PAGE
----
President Barack Obama on Friday morning addressed the nation regarding Hurricane Matthew, and urged Georgians to especially heed warnings about the storm.
Hurricane Matthew spun dangerously close to Florida's Atlantic coast Friday morning, scraping the shore with howling wind and heavy rain that left more than 476,000 without power.
In his statement, Obama said the government is still tracking what happened in Haiti. The country's central government's official death toll stood at nearly 300 Friday morning, but authorities working doing the on-ground assessment in the remote corners of the southwestern peninsula said it would likely be significantly higher when the full accounting was complete.'
Workers from the International Organization of Migration and other groups were going through the area to assess the damage and provide assistance, though their efforts were hampered by damaged roads, rough terrain and other factors.
Hurricane Matthew was downgraded to a Category 3 hurricane overnight with the strongest winds of 120 mph just offshore as the storm pushed north, threatening hundreds of miles of coastline in Florida, Georgia and South Carolina. A 107 mph gust was recorded in Cape Canaveral.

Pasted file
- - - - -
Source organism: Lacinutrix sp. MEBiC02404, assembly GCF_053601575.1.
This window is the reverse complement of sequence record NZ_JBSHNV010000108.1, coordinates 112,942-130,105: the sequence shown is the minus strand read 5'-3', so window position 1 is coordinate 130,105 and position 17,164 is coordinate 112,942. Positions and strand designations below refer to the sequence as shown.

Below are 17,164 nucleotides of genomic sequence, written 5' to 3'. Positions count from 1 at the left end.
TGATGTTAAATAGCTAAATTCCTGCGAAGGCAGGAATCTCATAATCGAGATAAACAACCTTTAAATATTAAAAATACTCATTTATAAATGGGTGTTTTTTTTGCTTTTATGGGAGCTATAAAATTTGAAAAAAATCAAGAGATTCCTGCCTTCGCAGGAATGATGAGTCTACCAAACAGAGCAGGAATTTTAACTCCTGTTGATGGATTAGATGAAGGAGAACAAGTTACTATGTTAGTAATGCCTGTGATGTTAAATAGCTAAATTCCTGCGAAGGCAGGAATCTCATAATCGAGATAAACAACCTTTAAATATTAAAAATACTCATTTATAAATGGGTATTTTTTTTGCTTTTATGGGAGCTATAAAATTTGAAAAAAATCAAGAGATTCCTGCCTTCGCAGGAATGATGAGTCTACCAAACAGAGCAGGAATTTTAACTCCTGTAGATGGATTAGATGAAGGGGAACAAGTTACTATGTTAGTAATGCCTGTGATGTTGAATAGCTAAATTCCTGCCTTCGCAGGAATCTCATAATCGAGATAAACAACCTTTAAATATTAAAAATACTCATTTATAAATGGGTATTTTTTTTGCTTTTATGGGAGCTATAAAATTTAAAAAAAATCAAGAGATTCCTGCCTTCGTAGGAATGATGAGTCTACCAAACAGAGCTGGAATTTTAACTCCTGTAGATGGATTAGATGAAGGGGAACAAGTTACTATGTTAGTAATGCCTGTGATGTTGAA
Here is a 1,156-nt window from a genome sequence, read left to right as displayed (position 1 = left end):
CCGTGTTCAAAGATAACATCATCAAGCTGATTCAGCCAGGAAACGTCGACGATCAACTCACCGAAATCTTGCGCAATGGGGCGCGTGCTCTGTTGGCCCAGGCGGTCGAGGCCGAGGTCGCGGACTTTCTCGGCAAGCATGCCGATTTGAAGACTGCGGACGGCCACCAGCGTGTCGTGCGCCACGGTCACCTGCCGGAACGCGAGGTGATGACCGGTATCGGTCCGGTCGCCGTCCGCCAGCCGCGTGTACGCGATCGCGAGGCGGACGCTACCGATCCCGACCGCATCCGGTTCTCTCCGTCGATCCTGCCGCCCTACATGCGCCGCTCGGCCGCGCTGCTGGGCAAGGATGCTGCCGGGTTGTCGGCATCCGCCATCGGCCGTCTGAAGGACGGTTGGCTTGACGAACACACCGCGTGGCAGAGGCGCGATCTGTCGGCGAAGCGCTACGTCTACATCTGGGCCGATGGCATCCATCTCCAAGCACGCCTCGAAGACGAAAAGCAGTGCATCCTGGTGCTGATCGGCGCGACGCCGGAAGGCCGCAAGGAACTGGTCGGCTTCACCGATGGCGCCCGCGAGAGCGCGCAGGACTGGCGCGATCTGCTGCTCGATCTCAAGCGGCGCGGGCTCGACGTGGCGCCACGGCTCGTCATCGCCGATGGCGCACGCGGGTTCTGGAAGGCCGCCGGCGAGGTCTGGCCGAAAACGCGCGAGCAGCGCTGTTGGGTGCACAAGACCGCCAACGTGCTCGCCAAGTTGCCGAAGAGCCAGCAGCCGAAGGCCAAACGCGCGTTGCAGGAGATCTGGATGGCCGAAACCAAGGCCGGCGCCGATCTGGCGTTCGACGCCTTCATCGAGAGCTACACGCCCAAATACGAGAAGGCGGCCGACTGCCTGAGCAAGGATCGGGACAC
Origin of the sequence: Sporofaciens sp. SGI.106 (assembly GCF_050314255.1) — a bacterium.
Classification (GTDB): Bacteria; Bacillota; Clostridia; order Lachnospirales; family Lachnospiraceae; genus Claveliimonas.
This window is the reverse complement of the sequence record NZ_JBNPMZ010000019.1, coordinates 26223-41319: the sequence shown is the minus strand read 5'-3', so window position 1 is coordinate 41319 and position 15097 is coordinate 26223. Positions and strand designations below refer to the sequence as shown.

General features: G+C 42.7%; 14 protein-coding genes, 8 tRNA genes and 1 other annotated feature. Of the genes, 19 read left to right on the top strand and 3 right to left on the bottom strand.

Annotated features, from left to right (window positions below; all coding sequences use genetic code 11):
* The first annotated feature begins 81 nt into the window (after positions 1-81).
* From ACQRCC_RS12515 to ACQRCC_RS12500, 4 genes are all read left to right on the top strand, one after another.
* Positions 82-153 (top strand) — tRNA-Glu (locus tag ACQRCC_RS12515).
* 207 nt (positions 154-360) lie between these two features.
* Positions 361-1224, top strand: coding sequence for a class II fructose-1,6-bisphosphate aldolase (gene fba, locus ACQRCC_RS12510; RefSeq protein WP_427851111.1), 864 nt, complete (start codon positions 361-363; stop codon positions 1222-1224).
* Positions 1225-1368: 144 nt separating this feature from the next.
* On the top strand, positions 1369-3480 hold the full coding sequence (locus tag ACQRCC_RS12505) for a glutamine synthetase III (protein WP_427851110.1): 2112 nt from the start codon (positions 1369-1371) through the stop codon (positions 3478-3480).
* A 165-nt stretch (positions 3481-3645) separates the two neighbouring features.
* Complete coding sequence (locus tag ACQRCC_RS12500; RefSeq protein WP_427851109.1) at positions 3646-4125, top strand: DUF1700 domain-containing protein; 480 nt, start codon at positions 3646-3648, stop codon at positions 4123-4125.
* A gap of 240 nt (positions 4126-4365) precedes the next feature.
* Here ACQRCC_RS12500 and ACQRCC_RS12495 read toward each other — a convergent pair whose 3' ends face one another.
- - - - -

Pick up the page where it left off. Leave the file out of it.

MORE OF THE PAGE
Two million people were told to move inland to escape a potentially catastrophic blow from a storm that left more than 280 dead in its wake across the Caribbean, but many hunkered down and hoped for the best.
Some people who refused to evacuate were stranded and called for help early Friday, but were told to stay put until conditions improved enough for paramedics and firefighters to get to them, said Brevard County Emergency Operations spokesman David Waters.
"A family called in that the roof just flew off their home on Merritt Island," Waters said.
It was a scene officials hoped to avoid in other cities as the storm pushed north.
In Jacksonville, where 500,000 people were told to evacuate, Mayor Lenny Curry warned that authorities would not be able to help them during the worst of the storm.
"You need to leave, if you do not leave you will be on your own," Curry said.
Despite dire warnings, many people along the Florida coast decided to take their chances.